In the traditional Chinese market, brands often focus on specific age groups, especially those under 40.

This outdated perspective is becoming less effective in China’s diverse and rapidly changing market.

As the Chinese market grows, brands must adjust their strategies, moving away from generational thinking towards building “Post-Generational” brands.

Why Break Free from “Generational Thinking” in the Chinese Market?

1. Changes in the Chinese Market

Historically, people aged 20 to 40 were seen as the main consumer force in China. However, the spending power of older adults is rising with demographic shifts. By the end of 2023, China had over 290 million people aged 60 and above, accounting for 21.1% of the total population.

Changes in the Chinese Market

2. Blurred Generational Boundaries

Research indicates that generational boundaries are often blurred and arbitrary. Significant differences exist even within the same generation. For example, young people living in Beijing and Shanghai may have very different lifestyles. Therefore, relying solely on generational divisions for marketing strategies is ineffective.

An Expansion Project in China? We Can Help You!

How can we disrupt the generational mindset in the Chinese market?

To succeed in the Chinese market, brands should not simply group consumers by age. Instead, they should deeply understand and leverage the common values shared across different age groups.

1. Creating an Age-Neutral Brand

Brands need to create an image that transcends age, emphasizing common values like health, freedom, innovation, and self-realization. By promoting these universal values, brands can attract a wider audience.

2. Focusing on Individuals

Brands should see consumers as individuals rather than members of a specific generation. In China, more people prefer personalized treatment over being classified into age groups. Brands can better meet consumer needs through personalized marketing strategies.

3. Leveraging Intergenerational Influence

Intergenerational influence is growing. Many young consumers are influenced by their parents, grandparents, and even “granfluencers.” Brands should recognize this and design marketing content that can appeal across generations in the Chinese market.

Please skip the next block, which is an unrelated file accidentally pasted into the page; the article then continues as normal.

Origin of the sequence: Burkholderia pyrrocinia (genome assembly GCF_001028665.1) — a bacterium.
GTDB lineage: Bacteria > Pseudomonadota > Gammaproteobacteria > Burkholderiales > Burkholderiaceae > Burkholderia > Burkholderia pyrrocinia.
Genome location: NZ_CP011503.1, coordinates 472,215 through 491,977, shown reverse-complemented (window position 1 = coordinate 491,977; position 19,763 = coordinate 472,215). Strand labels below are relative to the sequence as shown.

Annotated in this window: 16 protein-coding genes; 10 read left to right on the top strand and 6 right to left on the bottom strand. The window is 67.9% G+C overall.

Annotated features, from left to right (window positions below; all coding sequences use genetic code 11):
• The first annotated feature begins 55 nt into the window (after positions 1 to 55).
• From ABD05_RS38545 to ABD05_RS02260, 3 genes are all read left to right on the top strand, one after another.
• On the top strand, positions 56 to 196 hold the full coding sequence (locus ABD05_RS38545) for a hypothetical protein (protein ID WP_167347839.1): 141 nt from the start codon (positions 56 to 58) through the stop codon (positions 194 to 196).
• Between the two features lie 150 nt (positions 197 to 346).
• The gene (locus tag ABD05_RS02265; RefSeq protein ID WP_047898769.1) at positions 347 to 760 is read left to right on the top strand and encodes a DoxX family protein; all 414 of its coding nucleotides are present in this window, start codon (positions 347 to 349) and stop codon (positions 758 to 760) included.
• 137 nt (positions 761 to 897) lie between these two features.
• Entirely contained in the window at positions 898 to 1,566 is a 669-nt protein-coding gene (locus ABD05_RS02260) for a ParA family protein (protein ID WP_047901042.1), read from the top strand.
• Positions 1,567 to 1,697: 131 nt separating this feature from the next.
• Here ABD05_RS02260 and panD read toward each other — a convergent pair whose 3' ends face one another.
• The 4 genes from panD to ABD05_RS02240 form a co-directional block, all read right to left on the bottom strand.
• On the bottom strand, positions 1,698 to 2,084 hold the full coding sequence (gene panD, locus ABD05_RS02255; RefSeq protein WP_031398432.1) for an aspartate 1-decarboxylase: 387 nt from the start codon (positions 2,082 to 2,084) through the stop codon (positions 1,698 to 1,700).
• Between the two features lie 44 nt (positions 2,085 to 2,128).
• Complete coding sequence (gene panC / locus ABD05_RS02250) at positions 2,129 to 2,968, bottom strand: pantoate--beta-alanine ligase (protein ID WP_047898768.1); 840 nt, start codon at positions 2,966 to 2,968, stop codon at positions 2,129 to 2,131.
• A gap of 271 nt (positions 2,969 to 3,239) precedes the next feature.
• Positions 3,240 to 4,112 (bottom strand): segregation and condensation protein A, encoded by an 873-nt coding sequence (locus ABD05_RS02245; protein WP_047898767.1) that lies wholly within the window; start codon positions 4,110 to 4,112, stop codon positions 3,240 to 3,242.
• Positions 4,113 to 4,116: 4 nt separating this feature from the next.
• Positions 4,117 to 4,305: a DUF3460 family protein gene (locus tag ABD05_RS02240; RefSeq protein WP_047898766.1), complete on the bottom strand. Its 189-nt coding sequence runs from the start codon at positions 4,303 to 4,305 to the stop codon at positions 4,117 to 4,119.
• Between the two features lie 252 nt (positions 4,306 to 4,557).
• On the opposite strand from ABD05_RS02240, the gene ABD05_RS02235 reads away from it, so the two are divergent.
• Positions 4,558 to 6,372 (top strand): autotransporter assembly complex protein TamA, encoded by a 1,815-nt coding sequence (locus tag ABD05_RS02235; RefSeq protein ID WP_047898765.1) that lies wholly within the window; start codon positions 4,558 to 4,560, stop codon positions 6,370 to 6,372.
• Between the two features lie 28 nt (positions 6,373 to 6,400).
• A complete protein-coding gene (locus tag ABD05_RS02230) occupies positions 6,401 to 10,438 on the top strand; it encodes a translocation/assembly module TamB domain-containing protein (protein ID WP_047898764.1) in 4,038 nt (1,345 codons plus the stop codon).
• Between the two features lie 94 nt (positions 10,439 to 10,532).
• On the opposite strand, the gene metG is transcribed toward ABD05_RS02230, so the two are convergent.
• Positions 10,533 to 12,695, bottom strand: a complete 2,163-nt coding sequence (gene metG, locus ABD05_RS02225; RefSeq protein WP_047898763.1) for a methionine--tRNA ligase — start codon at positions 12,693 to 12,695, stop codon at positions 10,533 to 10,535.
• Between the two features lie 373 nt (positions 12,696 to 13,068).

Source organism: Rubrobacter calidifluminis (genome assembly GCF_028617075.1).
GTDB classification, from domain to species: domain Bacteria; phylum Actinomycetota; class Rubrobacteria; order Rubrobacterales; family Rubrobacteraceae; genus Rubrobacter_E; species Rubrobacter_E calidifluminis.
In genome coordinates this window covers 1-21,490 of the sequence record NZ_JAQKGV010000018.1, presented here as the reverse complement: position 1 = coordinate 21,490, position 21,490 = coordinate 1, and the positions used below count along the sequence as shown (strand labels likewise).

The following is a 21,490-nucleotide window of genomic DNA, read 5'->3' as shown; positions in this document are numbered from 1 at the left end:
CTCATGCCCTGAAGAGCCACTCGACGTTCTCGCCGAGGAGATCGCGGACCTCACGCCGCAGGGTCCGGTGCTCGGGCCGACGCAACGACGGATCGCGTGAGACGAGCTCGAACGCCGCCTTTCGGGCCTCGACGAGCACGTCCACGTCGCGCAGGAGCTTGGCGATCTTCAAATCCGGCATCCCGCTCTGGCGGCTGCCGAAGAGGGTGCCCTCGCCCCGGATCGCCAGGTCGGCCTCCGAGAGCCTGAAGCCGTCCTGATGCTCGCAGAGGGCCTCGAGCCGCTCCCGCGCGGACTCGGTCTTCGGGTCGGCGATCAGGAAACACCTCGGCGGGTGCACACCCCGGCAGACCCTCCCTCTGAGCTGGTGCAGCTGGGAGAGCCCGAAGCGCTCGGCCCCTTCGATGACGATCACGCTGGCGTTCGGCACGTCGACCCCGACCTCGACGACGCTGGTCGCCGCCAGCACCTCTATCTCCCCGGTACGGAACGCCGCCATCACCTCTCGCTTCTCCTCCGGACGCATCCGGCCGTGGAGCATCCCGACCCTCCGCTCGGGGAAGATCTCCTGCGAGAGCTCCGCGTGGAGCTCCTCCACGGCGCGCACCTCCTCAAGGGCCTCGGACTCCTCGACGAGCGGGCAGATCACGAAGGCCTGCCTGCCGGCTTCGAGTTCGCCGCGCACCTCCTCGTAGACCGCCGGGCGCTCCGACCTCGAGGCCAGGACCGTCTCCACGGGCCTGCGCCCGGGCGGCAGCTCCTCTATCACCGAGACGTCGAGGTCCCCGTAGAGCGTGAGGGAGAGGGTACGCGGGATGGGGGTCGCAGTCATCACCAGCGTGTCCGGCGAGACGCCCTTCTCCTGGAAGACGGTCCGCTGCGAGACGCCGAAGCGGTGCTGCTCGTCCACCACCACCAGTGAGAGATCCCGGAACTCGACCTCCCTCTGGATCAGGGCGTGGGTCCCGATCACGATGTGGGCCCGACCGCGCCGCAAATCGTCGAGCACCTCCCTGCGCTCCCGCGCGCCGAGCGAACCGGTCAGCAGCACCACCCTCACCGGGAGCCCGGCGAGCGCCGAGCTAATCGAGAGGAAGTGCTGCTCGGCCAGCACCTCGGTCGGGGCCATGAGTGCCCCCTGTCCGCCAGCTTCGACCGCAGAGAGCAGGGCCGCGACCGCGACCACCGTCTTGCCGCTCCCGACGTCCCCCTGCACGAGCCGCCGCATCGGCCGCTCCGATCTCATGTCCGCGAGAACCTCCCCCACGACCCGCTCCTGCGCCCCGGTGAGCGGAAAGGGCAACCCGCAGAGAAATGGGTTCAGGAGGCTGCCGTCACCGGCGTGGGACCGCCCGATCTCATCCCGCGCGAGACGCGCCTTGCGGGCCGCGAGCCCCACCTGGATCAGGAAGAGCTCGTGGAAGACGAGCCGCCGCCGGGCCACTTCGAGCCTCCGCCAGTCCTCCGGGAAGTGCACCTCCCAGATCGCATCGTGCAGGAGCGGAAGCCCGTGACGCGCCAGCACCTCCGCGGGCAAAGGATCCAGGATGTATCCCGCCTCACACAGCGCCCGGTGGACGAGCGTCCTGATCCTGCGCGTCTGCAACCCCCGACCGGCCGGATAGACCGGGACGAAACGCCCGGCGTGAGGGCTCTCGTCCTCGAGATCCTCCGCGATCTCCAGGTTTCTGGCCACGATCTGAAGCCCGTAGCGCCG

Leveraging Intergenerational Influence

A Post-Generational Branding Era begins in the Chinese Market

As people age, their needs change, but product designs can meet the needs of all age groups. Successful brands no longer remain age-neutral but instead bridge age gaps to cater to all consumers. This trend is evident in the market.

Baijiu and Baidu: From Liquor to Ice Cream

Chinese liquor brand Moutai has begun to target younger consumers by combining Baidu’s AI marketing platform and new ice cream products. Through digital technology and comprehensive content strategies, Moutai breaks communication and product boundaries, impacting the younger generation.

Baijiu and Baidu: From Liquor to Ice Cream


In today’s Chinese market, businesses can use massive data and AI tools to understand and predict consumer behavior and needs more accurately. Moving away from traditional generational segmentation and using real-time data analysis to create personalized marketing strategies is crucial for successful brand marketing in China.

If you want to learn more about the Chinese market, please contact the professional digital marketing agency STAiiRS.